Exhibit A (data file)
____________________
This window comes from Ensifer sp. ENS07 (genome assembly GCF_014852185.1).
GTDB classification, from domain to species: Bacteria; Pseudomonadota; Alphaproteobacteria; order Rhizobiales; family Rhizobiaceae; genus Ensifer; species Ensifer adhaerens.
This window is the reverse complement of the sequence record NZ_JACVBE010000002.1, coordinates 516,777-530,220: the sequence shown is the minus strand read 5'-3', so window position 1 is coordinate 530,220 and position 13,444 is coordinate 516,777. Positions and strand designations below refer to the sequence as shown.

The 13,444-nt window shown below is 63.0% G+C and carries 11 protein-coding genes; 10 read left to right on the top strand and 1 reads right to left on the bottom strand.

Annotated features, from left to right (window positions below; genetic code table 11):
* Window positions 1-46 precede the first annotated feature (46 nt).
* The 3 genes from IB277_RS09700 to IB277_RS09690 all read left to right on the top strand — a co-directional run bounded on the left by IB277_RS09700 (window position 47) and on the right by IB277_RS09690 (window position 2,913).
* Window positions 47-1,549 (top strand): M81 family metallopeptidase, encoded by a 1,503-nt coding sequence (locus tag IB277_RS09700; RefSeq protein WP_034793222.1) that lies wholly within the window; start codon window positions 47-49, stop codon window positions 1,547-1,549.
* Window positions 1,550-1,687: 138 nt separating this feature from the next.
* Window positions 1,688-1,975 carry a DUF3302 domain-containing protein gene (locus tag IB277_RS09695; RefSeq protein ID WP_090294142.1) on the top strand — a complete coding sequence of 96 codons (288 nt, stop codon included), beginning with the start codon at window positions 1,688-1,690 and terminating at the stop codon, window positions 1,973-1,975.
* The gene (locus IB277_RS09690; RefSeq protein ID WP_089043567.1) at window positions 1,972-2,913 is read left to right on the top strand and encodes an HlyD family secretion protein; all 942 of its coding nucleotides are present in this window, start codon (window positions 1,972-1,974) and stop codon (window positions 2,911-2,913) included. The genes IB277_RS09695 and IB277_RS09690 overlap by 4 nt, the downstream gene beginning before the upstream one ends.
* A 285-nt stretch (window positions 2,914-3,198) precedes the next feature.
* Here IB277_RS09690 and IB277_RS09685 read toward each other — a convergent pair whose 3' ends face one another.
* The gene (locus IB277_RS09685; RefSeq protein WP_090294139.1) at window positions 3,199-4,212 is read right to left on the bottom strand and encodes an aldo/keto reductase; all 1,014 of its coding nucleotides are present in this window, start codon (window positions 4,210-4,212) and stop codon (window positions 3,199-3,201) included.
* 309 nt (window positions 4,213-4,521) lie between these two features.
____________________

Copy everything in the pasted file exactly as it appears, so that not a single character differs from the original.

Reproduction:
This window comes from Ensifer sp. ENS07 (genome assembly GCF_014852185.1).
GTDB classification, from domain to species: Bacteria; Pseudomonadota; Alphaproteobacteria; order Rhizobiales; family Rhizobiaceae; genus Ensifer; species Ensifer adhaerens.
This window is the reverse complement of the sequence record NZ_JACVBE010000002.1, coordinates 516,777-530,220: the sequence shown is the minus strand read 5'-3', so window position 1 is coordinate 530,220 and position 13,444 is coordinate 516,777. Positions and strand designations below refer to the sequence as shown.

The 13,444-nt window shown below is 63.0% G+C and carries 11 protein-coding genes; 10 read left to right on the top strand and 1 reads right to left on the bottom strand.

Annotated features, from left to right (window positions below; genetic code table 11):
* Window positions 1-46 precede the first annotated feature (46 nt).
* The 3 genes from IB277_RS09700 to IB277_RS09690 all read left to right on the top strand — a co-directional run bounded on the left by IB277_RS09700 (window position 47) and on the right by IB277_RS09690 (window position 2,913).
* Window positions 47-1,549 (top strand): M81 family metallopeptidase, encoded by a 1,503-nt coding sequence (locus tag IB277_RS09700; RefSeq protein WP_034793222.1) that lies wholly within the window; start codon window positions 47-49, stop codon window positions 1,547-1,549.
* Window positions 1,550-1,687: 138 nt separating this feature from the next.
* Window positions 1,688-1,975 carry a DUF3302 domain-containing protein gene (locus tag IB277_RS09695; RefSeq protein ID WP_090294142.1) on the top strand — a complete coding sequence of 96 codons (288 nt, stop codon included), beginning with the start codon at window positions 1,688-1,690 and terminating at the stop codon, window positions 1,973-1,975.
* The gene (locus IB277_RS09690; RefSeq protein ID WP_089043567.1) at window positions 1,972-2,913 is read left to right on the top strand and encodes an HlyD family secretion protein; all 942 of its coding nucleotides are present in this window, start codon (window positions 1,972-1,974) and stop codon (window positions 2,911-2,913) included. The genes IB277_RS09695 and IB277_RS09690 overlap by 4 nt, the downstream gene beginning before the upstream one ends.
* A 285-nt stretch (window positions 2,914-3,198) precedes the next feature.
* Here IB277_RS09690 and IB277_RS09685 read toward each other — a convergent pair whose 3' ends face one another.
* The gene (locus IB277_RS09685; RefSeq protein WP_090294139.1) at window positions 3,199-4,212 is read right to left on the bottom strand and encodes an aldo/keto reductase; all 1,014 of its coding nucleotides are present in this window, start codon (window positions 4,210-4,212) and stop codon (window positions 3,199-3,201) included.
* 309 nt (window positions 4,213-4,521) lie between these two features.